Bill Morris | Fiction
This book delighted me to the tips of my toes. It is fast-paced, well-constructed, sufficiently well written (it is a mystery, not a literary tome, and it puts on no airs to pretend it is what it isn’t.) The story line is unusual; it's not a formulaic who-done-it. No, it flows in a more complex and interesting way.
You will follow the life of Willie Bledsoe, who moves to Detroit from Alabama, after his time in the Student Nonviolent Coordinating Committee, Snick. You’ll experience the Detroit race riots of 1967, along with the killing of Martin Luther King and Bobby Kennedy, all decorated like a Christmas tree with stories and scenes of the blossoming Detroit Tigers in 1967 and 1968.
Motor City Burning is a solid four hearts for me, but I am giving it three because I believe not all of my blog readers will resonate with every page in the way I did. First of all, you have to be old enough to be alive and aware of the race riots in the 60’s, and have a sense of the profound turmoil the country was in. Second, I was enamored by all the Detroit landmarks that set the stage for Motor City Burning. If you aren’t from Detroit, or have no interest in the Midwest during this time of racial unrest, you may not have the same experience as I. Those objections being met, read this novel for the picture it vividly draws and the story it tells.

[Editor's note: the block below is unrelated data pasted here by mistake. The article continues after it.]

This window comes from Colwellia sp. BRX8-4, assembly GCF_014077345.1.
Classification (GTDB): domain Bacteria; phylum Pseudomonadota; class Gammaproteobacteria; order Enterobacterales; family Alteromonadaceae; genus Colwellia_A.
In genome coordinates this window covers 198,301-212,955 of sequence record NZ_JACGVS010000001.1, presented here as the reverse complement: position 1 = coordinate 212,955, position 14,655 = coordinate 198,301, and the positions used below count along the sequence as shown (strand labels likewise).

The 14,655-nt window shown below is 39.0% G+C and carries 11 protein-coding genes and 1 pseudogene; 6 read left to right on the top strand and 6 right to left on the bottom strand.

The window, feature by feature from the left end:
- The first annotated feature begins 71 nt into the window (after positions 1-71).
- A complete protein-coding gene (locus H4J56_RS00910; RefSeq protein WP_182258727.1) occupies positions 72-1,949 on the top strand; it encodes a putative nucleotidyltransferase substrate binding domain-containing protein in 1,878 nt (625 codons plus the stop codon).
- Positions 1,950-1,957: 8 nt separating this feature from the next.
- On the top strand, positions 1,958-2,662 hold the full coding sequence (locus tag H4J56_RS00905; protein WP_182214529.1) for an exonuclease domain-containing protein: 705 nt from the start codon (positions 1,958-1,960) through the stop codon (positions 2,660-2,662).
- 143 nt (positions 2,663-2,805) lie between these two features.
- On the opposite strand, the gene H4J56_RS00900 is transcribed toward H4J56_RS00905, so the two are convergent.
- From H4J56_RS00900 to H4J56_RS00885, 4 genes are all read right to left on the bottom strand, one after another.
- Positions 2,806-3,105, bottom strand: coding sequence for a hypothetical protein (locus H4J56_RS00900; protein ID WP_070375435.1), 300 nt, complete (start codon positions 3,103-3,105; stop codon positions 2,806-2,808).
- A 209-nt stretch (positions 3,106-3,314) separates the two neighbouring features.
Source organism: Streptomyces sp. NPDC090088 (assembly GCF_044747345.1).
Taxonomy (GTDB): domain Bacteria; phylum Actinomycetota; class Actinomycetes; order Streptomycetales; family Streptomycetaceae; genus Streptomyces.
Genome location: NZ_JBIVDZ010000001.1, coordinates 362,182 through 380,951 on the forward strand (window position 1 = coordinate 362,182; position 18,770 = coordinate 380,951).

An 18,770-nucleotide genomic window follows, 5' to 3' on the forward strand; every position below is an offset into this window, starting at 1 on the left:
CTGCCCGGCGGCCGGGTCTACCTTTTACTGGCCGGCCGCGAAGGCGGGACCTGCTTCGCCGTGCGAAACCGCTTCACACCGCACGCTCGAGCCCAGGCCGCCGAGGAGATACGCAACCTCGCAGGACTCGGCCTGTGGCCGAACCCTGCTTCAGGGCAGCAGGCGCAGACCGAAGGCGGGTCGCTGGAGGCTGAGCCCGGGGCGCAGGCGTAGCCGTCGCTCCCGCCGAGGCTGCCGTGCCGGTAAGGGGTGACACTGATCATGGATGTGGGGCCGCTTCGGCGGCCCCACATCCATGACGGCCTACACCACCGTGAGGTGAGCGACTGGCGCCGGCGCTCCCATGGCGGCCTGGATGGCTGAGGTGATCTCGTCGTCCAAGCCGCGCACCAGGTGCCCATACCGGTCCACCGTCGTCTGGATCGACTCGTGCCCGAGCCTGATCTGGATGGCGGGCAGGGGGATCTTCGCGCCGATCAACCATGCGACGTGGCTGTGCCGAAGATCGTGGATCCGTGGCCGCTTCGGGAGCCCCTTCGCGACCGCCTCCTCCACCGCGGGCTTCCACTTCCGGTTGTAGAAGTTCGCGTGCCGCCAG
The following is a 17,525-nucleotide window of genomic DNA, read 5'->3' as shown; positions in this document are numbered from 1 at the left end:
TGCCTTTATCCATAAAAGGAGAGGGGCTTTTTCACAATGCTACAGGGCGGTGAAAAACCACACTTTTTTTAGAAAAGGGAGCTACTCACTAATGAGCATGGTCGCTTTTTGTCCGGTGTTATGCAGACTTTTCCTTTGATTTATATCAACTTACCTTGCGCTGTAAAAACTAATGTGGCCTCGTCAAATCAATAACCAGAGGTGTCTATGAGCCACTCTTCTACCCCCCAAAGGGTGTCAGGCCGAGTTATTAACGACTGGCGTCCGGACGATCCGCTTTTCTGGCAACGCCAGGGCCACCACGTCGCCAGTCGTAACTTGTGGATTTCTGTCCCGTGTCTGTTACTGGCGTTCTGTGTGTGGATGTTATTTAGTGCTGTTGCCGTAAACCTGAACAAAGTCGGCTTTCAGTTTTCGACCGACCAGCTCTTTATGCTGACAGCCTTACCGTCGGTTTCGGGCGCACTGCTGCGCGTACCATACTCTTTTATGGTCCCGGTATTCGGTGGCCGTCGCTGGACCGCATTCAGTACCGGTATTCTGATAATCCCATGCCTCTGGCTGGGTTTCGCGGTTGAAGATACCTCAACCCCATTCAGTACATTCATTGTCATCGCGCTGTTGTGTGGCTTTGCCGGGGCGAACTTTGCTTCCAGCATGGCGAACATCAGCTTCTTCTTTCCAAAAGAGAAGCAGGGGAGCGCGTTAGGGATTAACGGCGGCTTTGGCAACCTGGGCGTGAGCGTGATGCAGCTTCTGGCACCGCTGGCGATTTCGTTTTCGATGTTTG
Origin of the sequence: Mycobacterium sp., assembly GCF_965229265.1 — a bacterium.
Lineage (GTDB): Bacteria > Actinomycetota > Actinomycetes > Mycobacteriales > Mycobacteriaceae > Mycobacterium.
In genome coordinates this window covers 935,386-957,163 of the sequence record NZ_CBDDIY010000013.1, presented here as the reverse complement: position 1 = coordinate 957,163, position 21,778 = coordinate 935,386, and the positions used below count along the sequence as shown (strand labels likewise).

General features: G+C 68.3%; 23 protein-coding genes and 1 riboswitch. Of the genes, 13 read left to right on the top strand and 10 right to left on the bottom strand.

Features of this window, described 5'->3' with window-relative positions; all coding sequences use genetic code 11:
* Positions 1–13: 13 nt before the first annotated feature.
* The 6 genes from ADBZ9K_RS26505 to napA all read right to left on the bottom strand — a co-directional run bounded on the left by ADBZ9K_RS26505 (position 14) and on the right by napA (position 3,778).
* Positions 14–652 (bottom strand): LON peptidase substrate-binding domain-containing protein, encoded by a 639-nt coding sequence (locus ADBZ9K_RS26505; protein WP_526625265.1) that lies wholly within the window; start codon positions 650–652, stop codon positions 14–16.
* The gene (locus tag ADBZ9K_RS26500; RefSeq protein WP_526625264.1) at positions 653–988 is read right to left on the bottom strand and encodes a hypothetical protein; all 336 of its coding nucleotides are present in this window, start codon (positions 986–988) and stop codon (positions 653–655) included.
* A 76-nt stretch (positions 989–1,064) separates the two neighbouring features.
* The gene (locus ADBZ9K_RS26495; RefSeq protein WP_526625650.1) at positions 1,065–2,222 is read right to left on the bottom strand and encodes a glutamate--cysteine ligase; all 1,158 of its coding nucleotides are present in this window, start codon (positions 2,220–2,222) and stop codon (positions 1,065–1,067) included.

Thank you Mark M for this recommendation.